Notice that Coxe says that the “principal end and intent” of types was “a spiritual and evangelical use.” However much Nehemiah Coxe (or myself) may distinguish types and antitypes, types are never not types.

It is my opinion that Dr. Clark misrepresents the differences between Particular Baptist and Reformed Christians because he unsympathetically reads our treatments of typology and wrongly attributes to them an almost Anabaptist hyper-discontinuity.

Typology is the True Test

All of this may seem confusing. Am I denying all differences between the Reformed and Particular Baptists? No. Rather, I am insisting that they be rightly understood and stated.

The question is not whether the benefits of Christ were communicated to the elect in all ages. We both affirm this.

The question is not whether the benefits of Christ were communicated to the elect before the incarnation through types. We both affirm this.

The question is, whether types had their own function and reality that is distinct, but not divided, from their antitypes. The Particular Baptists affirm this. The Reformed tradition has varying (and in many ways opposing) trajectories on this question.

Sticking to the question itself, consider a few brief examples:

Type: Function:
Circumcision Separation from the nations
Canaan A blessed land
Tabernacle Sacrificial system/God’s presence
Sacrifices Restoration to ceremonial holiness
Bronze Serpent Deliverance from snakebites

It was entirely possible to participate in those realities without faith. Now, our Reformed brothers will reply at this point that the same remains true today. There are some who say “Lord, Lord, did we not…?” and they will be condemned eternally. There are those who participate outwardly without inward faith. Yes, of course. But that’s not the issue here.

The issue is that even if one participated in the items mentioned in the table above, without faith, they still had something entirely real in which they were participating. If you were circumcised, you inherited Canaan. If you offered animal sacrifices, you were restored to ceremonial holiness. If you lifted up your eyes to the bronze serpent, your snakebites were healed. The Israelites are criticized and condemned for living like this without ever looking beyond such types, but the life they lived and the ceremonies they performed were nevertheless real.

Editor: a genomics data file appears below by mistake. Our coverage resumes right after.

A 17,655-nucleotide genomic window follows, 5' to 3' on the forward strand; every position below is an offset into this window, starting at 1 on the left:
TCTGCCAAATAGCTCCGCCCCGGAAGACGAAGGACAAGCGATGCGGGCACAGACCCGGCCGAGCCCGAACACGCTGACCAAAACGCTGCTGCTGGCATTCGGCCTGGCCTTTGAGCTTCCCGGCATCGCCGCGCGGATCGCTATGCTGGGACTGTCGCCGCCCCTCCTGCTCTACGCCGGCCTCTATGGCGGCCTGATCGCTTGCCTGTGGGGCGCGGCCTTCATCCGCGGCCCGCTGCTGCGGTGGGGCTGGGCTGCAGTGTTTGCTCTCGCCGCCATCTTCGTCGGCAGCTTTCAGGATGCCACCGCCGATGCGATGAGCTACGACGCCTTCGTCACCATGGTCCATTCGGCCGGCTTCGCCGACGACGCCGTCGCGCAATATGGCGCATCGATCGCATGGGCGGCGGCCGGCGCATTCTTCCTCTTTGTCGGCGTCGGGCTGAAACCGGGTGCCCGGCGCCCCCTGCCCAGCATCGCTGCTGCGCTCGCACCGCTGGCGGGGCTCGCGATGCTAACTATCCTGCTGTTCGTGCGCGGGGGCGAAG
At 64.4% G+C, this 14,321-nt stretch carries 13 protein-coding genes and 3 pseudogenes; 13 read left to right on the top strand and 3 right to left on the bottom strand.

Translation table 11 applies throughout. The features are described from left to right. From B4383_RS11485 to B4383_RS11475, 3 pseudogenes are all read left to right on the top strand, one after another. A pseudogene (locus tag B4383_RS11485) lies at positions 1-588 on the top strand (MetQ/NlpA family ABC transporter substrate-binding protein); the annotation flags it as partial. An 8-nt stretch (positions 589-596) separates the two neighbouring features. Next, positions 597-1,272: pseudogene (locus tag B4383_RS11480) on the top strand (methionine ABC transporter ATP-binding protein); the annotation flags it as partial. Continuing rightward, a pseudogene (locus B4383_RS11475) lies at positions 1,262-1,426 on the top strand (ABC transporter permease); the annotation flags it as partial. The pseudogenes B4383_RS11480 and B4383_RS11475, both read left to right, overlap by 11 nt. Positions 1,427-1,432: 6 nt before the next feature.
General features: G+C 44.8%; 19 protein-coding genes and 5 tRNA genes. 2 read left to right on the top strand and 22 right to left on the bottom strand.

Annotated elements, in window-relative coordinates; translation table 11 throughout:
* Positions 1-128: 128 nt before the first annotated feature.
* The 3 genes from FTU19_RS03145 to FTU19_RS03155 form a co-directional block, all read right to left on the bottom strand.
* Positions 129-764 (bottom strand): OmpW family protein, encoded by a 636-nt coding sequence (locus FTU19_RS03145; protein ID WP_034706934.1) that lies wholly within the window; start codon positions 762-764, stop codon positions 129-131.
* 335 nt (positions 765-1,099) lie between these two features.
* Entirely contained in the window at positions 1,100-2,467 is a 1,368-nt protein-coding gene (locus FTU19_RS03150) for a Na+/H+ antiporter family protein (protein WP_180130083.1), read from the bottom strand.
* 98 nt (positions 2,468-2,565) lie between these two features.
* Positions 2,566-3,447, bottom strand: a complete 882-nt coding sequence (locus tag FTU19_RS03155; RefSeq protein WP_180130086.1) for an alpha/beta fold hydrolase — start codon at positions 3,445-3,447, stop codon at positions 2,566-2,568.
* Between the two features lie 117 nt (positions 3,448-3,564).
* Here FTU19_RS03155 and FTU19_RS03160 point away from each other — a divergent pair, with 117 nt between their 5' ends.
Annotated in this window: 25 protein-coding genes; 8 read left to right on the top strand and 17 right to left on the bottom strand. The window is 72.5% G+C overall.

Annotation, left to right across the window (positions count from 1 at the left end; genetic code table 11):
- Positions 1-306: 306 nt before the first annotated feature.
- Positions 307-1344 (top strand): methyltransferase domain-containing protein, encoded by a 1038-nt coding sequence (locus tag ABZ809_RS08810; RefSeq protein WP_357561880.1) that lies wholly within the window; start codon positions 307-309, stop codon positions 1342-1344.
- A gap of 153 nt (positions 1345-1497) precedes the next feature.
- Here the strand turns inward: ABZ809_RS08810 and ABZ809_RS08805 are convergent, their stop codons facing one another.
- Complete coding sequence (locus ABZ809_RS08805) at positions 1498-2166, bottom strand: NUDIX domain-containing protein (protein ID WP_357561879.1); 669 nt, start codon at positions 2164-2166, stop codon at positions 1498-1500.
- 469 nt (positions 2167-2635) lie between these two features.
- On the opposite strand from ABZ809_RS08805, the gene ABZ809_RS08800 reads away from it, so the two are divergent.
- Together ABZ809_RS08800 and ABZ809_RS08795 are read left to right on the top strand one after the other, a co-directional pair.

It is the identification and recognition of these types as possessing their own initial meaning and function distinct from their antitypes that establishes the key difference between us. As Coxe said, the elect looked “above and beyond” the types to the antitypical realities. But I fear that we are rarely heard beyond the initial point. We distinguish the type from the antitype and we become Anabaptists in the eyes of some.

It is worth noting that though typology is the true test of where differences lie between Particular Baptists and other Reformed Christians on these questions, 2LCF 8.6 (and the rest of the Confession) does not get specific. It simply states that the virtue, efficacy, and benefit of Christ’s redemptive work was applied to and received by the elect in all ages through types.


In conclusion,

  • 2LCF 8.6 and WCF 8.6 teach the same thing, though 2LCF 8.6 is more specific about Christ’s work as a “price.”
  • Describing 2LCF’s or the Particular Baptists’ understanding of typology merely as “the transmission of information” is inaccurate.
  • The most accurate and profitable way to describe or discuss differences between Reformed Christians and Particular Baptists in this area is to discuss the extent to which types are distinct from their antitypes and the theological consequences that follow.

For those who wish to read further, I describe the role of typology in the Particular Baptists’ covenant theology (and its roots in a branch of the Reformed tradition) from a historical-theological standpoint here. I argue for my views on typology from an exegetical standpoint here.


7 thoughts on “Typology and Communication in 2LCF 8.6

  1. Thanks, it was very helpful. God bless you… I want to ask something else, you finally says: “typology is the true test of where differences lie between Particular Baptists and other Reformed Christians on these questions”. Im agree.

    But, what about the very covenantal framework distintive of “reveladed/established” vs. “substance/administrations”? This is not the real break point about the undertanding of tipology, or is reverse?

    It’s the understanding of tipology what defines the covenantal framework, or it’s the undersanding of covenant theology what defines tipology?

    Grettings from Venezuela. (Admin of Federalismo 1689 español).

    1. En mi opinión, la mejor manera de contrastar nuestra perspectiva de los pactos y la de los presbiterianos no es el contraste entre revelada-establecida contra sustancia y administración (aunque sí hay cosas para decir o discutir con respecto a aquella terminología). Es mejor, en mi opinión enfocarse en la cuestión de si los pactos del antiguo testamento eran, en sí mismos, el nuevo pacto. La tipología conviene mucho en esto.